• Syria’s young girls are facing assault, early marriage and being forced into prostitution as the refugee crisis spirals. The IRC, selected by the FT for its 2014 seasonal appeal, is seeking to protect and empower them
• A motley crew of ex businessmen, academics and pro-Russia activists has seized control in Ukraine’s rebel republics Read more
Turkey’s role in the war against Isis
Gideon Rachman is joined by David Gardner and Daniel Dombey to discuss Turkey’s role in the unfolding war against the jihadist movement Islamic State in Iraq and Syria. Does Turkey share western war aims or is the government of President Erdogan more interested in crushing the Kurdish movements that are fighting Isis?
Hugh Carnegy in Paris
France, Prime Minister Manuel Valls told parliament on Wednesday, has never faced a greater terrorist threat than that posed by homegrown jihadis who have fought alongside Islamist militants in Syria and Iraq. Read more
The Gaza strip was not the only place where civilians were suffering and dying last week. There were (and are) several other lethal conflicts underway. Take the fighting in eastern Ukraine. The current edition of The Economist reports that: “Ukraine’s offensive already seems to have featured pretty indiscriminate use of artillery. By July 26th 1,129 people had been killed in eastern Ukraine, 799 of them civilians, the UN has reported … shells have already begun falling in the centre of Donetsk: the potential for things to go lethally wrong is great.”
Civilians are also dying in large numbers in Iraq. Just yesterday over 50 people were killed in car bombs in Baghdad, while 60 were killed in an Iraqi government air-strike aimed at a Sharia court, set up by Isis in Mosul. Read more
What would an Erdogan presidency mean for Turkey?
Turkish prime minister Recep Tayyip Erdogan has announced he will run in the country’s first every directly elected presidential contest next month. Ben Hall is joined by Istanbul correspondent Daniel Dombey and FT columnist David Gardner to discuss how is the turmoil across the border in Syria and Iraq is changing the political dynamics ahead of the election, and whether an Erdogan victory would mean breaking the grip of Turkey’s old elite, or just another step towards authoritarian rule.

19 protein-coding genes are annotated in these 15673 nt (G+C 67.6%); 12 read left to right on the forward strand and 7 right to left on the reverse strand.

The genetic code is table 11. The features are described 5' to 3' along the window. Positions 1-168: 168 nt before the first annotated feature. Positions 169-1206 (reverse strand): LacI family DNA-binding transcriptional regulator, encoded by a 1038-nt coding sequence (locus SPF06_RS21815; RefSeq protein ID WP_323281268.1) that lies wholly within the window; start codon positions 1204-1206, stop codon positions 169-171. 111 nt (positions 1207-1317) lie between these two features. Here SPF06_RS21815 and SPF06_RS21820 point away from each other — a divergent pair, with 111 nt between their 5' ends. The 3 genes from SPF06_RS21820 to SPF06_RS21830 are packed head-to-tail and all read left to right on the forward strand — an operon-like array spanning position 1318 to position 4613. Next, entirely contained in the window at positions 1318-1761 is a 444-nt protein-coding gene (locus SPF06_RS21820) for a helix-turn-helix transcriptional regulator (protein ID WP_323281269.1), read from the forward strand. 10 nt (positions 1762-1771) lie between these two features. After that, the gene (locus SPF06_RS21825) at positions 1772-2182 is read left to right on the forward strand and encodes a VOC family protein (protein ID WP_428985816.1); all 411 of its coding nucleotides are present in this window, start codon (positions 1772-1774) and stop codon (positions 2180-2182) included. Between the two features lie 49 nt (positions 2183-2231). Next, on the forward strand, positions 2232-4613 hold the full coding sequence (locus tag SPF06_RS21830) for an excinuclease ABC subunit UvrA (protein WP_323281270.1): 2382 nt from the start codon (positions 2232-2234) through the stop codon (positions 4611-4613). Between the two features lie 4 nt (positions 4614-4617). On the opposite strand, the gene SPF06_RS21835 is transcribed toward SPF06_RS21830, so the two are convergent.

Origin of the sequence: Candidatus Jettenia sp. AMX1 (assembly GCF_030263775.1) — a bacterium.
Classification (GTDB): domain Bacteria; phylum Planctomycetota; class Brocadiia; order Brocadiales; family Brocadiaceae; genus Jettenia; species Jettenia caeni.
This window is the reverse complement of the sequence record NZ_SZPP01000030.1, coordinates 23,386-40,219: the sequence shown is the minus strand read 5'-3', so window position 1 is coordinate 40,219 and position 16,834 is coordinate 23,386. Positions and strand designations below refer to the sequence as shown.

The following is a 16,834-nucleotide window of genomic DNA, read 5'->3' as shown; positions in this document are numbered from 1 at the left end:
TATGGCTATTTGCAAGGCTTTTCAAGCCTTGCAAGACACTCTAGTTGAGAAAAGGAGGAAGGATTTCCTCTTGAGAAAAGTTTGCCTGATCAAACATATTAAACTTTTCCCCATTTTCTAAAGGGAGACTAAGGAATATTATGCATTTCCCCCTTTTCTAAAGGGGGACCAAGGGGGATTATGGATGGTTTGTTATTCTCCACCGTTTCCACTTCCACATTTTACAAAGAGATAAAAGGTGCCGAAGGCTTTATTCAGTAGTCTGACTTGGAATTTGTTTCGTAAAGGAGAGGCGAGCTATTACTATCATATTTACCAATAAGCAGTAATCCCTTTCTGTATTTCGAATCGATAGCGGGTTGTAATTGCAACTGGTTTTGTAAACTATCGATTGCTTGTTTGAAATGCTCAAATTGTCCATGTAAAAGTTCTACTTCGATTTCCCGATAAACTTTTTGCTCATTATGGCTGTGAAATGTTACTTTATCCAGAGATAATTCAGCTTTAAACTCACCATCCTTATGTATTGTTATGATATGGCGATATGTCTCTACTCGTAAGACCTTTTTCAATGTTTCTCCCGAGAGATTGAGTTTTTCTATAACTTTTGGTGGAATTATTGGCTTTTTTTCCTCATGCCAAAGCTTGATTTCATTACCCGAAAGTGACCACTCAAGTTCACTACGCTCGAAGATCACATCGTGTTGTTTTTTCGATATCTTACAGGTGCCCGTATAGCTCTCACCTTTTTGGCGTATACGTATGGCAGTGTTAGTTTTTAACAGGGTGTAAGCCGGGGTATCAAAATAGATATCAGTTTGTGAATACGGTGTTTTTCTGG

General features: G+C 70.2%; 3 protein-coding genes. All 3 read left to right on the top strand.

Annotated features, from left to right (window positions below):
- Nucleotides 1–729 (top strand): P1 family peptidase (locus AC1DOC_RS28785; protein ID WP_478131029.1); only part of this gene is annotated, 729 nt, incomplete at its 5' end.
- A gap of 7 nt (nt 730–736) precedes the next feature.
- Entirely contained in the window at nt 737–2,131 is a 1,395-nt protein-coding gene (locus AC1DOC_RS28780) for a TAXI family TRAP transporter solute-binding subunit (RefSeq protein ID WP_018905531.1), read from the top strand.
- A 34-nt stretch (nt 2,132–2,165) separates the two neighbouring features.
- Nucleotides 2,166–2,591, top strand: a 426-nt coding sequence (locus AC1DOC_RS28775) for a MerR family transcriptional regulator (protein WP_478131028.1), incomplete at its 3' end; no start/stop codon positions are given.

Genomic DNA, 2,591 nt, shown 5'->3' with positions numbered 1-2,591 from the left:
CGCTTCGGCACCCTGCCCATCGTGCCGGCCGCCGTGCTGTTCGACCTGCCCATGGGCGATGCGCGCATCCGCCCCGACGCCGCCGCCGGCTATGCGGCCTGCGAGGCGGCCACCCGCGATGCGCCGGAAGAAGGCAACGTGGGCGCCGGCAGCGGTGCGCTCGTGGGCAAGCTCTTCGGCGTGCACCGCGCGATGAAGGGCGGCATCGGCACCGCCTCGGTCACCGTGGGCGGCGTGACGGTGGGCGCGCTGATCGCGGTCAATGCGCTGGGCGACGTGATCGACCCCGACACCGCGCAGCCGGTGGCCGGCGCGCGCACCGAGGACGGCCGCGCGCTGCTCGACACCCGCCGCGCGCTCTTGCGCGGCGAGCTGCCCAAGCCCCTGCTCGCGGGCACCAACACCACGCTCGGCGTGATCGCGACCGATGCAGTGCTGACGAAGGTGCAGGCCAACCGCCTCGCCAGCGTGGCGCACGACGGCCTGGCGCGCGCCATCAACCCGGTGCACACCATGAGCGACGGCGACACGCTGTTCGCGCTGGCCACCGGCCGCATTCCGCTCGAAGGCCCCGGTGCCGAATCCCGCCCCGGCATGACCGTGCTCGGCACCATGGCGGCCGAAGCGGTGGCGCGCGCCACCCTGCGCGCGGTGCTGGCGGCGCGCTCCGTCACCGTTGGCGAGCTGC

♦ A potential split from Kiev is dividing the 200,000 miners around Donetsk whose livelihoods depend on Ukraine’s demand for coal.
♦ Anti-Assad rebel Abu Omar’s darkly comedic ‘Blockade Meals’ blog contains tips and recipes to help Syrians survive life under siege.
♦ Syria is the most dangerous place in the world for journalists. More than 60 have been killed there since the current conflict began and many others have been kidnapped as they become pawns in the conflict.
♦ Simon Schama argues that Scotland‘s exit from the ‘splendid mess’of Britain’s multicultural union would be a disaster.
♦ The town of Chibok, deep in the northeastern Nigeria bush and down the most Boko Haram-dense road in the country, is gripped by fear and pain after the terror group kidnapped more than 200 of its daughters. Read more
Patrick Seale, journalist and scholar, Middle East commentator and impassioned Syria expert, died last week after succumbing to brain cancer. He was 83.
Best known as the biographer of Hafez al-Assad, the late dictator of Syria, and as a foreign correspondent, first for Reuters news agency and then as the Middle East correspondent for the Observer, Seale was also at different times an art dealer, a literary agent and in 1999 an intermediary in ultimately vain efforts to secure a peace treaty between Syria and Israel. Read more
The Syrian armed forces that took control of the Homs province town of Deir Balbi in 2012 wanted to show the locals they meant business and avoid attacks by approaching rebel units. So they forced children out of their homes, and allegedly placed them as human shields between their tanks and soldiers to dissuade the rebels from attacking.
The incident is described in a harrowing report issued by Ban Ki-moon, the United Nations secretary-general, chronicling the devastating effects of the Syrian civil war on the country’s children, and adds fresh urgency to efforts to end the war. At least 10,000 children have died as casualties or combatants of war or under torture in Syrian president Bashar al-Assad’s prisons, the report estimates. Read more
Simply by coming to the World Economic Forum, President Hassan Rouhani of Iran is sending a message. He is the first Iranian president to have spoken in Davos for a decade. In a public speech at the forum and in private meetings with journalists, the president has sought to present a smiling and conciliatory face.
Certainly his personal style is a marked contrast to that of Mahmoud Ahmadi-Nejad, his predecessor. While Ahmadi-Nejad was all staring eyes and confrontation, Rouhani has a ready laugh and listens carefully to questions. Read more
By Jasmine Whitbread, chief executive Save the Children
The world has a habit of kicking off while Davis convenes and in past years I’ve been dismayed at the way the formal agenda carried on seemingly obliviously, for example when the so called Arab Spring began. Granted there’s been plenty of advance warning, but this year the Syria crisis is firmly on the agenda. From off the record discussions about the peace talks, to simulations of what it’s like to be a Syrian refugee, to press briefings on the need for humanitarian access. A startling combination of aid agencies and global financiers such as George Soros are collaborating to get attention to the impact on ordinary Syrian families caught up in the fighting, and call for aid to be allowed through and an end to the targeting of schools, hospitals and highly populated areas.